From A Topographical Dictionary of Ireland, 1837
BARRINGTON'S BRIDGE, a village, in the parish of CLONKEEN, barony of CLANWILLIAM, county of LIMERICK, and province of MUNSTER, 6 miles (E.) from Limerick: the population is returned with the parish. This place is situated on the road from Limerick to Abington, and on the river Mulkern, over which is an elegant bridge of one arch of cast iron, from which the village derives its name. The surrounding country is fertile, and the scenery agreeably diversified and embellished with modern and elegant cottages and substantial farm-houses, mostly with gardens and orchards attached to them. Though small, it has a pleasing and cheerful aspect; there is a neat and commodious hotel; a penny post has been established from Limerick, and it is a chief station of the constabulary police. A neat school-house has been built for a school in connection with the National Board, with separate apartments for the master and mistress. At a short distance from the village is the ancient parish church, in the Norman style, the western entrance of which presents some very beautiful details.—See CLONKEEN.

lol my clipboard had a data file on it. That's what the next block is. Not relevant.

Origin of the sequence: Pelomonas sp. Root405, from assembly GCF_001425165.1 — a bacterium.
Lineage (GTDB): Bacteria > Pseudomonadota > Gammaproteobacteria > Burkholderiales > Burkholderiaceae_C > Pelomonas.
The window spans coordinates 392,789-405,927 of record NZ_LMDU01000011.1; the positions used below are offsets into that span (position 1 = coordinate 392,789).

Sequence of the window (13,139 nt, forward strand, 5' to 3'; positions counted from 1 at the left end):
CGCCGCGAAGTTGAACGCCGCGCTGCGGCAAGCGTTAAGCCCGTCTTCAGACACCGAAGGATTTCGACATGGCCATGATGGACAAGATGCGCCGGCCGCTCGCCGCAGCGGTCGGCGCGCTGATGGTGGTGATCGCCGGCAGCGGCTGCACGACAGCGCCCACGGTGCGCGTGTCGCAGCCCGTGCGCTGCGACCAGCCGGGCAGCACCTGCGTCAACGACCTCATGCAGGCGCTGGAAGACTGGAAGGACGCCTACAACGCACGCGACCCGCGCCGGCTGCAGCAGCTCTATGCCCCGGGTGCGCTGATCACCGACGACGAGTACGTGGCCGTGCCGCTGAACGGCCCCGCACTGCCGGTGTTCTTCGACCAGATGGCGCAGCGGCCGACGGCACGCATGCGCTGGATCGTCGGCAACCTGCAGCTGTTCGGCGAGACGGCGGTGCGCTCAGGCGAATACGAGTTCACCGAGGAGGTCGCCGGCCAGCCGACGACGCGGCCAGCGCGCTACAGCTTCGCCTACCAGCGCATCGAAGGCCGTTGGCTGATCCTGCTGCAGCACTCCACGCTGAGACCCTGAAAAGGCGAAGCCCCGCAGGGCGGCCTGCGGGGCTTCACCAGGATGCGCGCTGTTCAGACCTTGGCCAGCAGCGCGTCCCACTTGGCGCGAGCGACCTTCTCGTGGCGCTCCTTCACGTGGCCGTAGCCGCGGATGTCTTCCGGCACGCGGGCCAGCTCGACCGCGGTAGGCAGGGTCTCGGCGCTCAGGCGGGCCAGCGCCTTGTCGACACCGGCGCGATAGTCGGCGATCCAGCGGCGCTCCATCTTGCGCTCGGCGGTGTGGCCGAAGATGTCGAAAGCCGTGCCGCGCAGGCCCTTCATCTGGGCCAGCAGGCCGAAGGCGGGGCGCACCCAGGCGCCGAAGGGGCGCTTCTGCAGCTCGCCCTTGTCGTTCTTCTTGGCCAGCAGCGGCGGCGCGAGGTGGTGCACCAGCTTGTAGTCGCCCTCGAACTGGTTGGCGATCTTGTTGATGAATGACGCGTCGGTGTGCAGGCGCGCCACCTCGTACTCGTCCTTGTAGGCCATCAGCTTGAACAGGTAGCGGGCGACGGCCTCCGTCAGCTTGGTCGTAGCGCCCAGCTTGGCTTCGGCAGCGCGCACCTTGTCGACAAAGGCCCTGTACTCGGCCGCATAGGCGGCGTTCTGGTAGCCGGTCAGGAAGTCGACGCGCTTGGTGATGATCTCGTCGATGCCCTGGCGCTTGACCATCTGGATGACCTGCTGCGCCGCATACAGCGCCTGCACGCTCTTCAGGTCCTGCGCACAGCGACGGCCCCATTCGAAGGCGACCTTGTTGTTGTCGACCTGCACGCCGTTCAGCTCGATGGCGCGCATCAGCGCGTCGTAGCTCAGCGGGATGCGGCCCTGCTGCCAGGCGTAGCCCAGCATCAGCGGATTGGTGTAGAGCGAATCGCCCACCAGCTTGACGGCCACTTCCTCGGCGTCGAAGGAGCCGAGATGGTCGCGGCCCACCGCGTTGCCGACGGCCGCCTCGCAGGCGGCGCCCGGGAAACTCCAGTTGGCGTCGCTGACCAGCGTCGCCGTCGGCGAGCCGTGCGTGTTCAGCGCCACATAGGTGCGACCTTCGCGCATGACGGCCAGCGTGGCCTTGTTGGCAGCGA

In Popular Rhymes and Sayings of Ireland (first published in 1924) John J. Marshall examines the origin of a variety of rhymes and sayings that were at one time in vogue around different parts of the country, including those which he recalled from his own childhood in County Tyrone. Numerous riddles, games and charms are recounted, as well as the traditions of the ‘Wren Boys’ and Christmas Rhymers. Other chapters describe the war cries of prominent Irish septs and the names by which Ireland has been personified in literature over the centuries.
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